Ecclesiastes Podcast

3 John 1:5-8

This brief letter of John was apparently written and sent in haste to counter the actions and teaching of Diotrephes. John had much more to say, but wrote that he planned to visit the recipient of his letter, Gaius, and would address in person the other topics he had in mind. Nevertheless, the actions of Diotrephes apparently required an urgent and immediate response.

Diotrephes was a self-serving leader who appears to have been creating a division in the church. He was not a servant leader, but was rather seeking to elevate himself above the other leaders. Further, he was forbidding the members of the church to be hospitable to traveling ministers who were ministering in the name of Jesus.

John confronts Diotrephes, while being careful not to make any of the same missteps. John does not appeal to his superior authority, but rather invites the local church to make their own decision based on the facts, the testimony of reliable people, and the truth of God.

John commends the church for its faithfulness toward other believers, especially traveling missionaries who preach the gospel of Jesus. John affirms that it is right to support these travelers, so that we can share in their work.

John again addresses the believers as beloved and tells them that they are acting faithfully in whatever they accomplish for the brethren. Here the brethren appear to be Jewish missionaries who are being welcomed and supported by the believers receiving John’s letter. These brethren are missionaries who went out for the sake of the Name accepting nothing from the Gentiles. This indicates that they are Jewish. The name here refers to the name of Jesus. John commends their hospitality and care for these brethren especially when they are strangers. Their display of such hospitality to those who are of the faith has not gone unnoticed. They have testified to their love before the church. The phrase before the church likely refers to the church across the world. As these traveling missionaries were hosted and cared for, they testified of the tangible love they received on their travels from the Gentile believers.

In addition to hosting, it appears John encourages them to provide the missionaries with money or supplies for the road, exhorting them to send them on their way in a manner worthy of God. The manner in which they supply these traveling ministers was not to be minimal, but to be at a level that was worthy of God. The Bible emphasizes the value God places on hospitality. Hebrews states:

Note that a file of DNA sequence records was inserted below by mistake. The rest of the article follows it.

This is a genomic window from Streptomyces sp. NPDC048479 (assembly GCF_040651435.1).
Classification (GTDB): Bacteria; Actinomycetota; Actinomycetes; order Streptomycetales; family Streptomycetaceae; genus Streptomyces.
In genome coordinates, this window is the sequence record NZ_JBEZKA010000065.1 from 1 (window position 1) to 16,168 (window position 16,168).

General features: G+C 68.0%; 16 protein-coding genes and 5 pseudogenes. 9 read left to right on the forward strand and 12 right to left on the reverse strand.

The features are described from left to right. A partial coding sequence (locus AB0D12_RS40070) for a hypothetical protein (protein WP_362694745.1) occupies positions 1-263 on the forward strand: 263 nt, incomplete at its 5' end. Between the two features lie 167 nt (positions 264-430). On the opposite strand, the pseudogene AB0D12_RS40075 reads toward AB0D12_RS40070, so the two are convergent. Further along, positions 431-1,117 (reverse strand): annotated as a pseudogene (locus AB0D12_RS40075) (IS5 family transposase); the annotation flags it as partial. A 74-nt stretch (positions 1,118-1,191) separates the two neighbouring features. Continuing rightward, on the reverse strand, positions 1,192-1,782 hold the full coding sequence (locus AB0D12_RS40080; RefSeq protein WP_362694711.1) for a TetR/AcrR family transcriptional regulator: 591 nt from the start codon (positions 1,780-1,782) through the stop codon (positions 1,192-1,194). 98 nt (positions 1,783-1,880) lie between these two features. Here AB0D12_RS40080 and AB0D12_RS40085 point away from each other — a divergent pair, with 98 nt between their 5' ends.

“Do not neglect to show hospitality to strangers, for by this some have entertained angels without knowing it.”
(Hebrews 13:2)

This verse seems to indicate that God sends His angelic messengers to test the hospitality of His people. The Bible makes clear that supporting those who minister for the gospel is something that God rewards. Galatians 6:6 states, “The one who is taught the Word is to share all good things with the one who teaches him.” The next verse states that we reap what we sow, indicating that God rewards those who care for those who minister the Word according to the level of support given. Jesus speaks of the reward God will give for caring for His ministers—the prophets—stating, “He who receives a prophet in the name of a prophet shall receive a prophet’s reward” (Matthew 10:41).

John reasons why these brethren should be supported in a manner worthy of God—they went out for the sake of the Name. When the church supports those who are ministering on behalf of the name of Jesus, they are honoring the name of Jesus. Further, these apparently Jewish ministers performed their ministry among the Gentiles without payment. They received nothing from the Gentiles. It was, therefore, appropriate for the believers in John’s assembly to support them well.

The fact that John says the brethren received nothing from the Gentiles seems to make it clear that the brethren were Jewish. The assembly John addresses in this letter could have been Jew or Gentile. In either case, Diotrephes apparently opposed ministering to these traveling missionaries, which was an offense John felt compelled to address urgently. It is possible that an additional motivation for John’s letter was to head off conflict between Jew and Gentile. The epistles have a continuing theme of desiring unity among Jew and Gentile believers.

Biblical Text

Beloved, you are acting faithfully in whatever you accomplish for the brethren, and especially when they are strangers; and they have testified to your love before the church. You will do well to send them on their way in a manner worthy of God. For they went out for the sake of the Name, accepting nothing from the Gentiles. Therefore we ought to support such men, so that we may be fellow workers with the truth.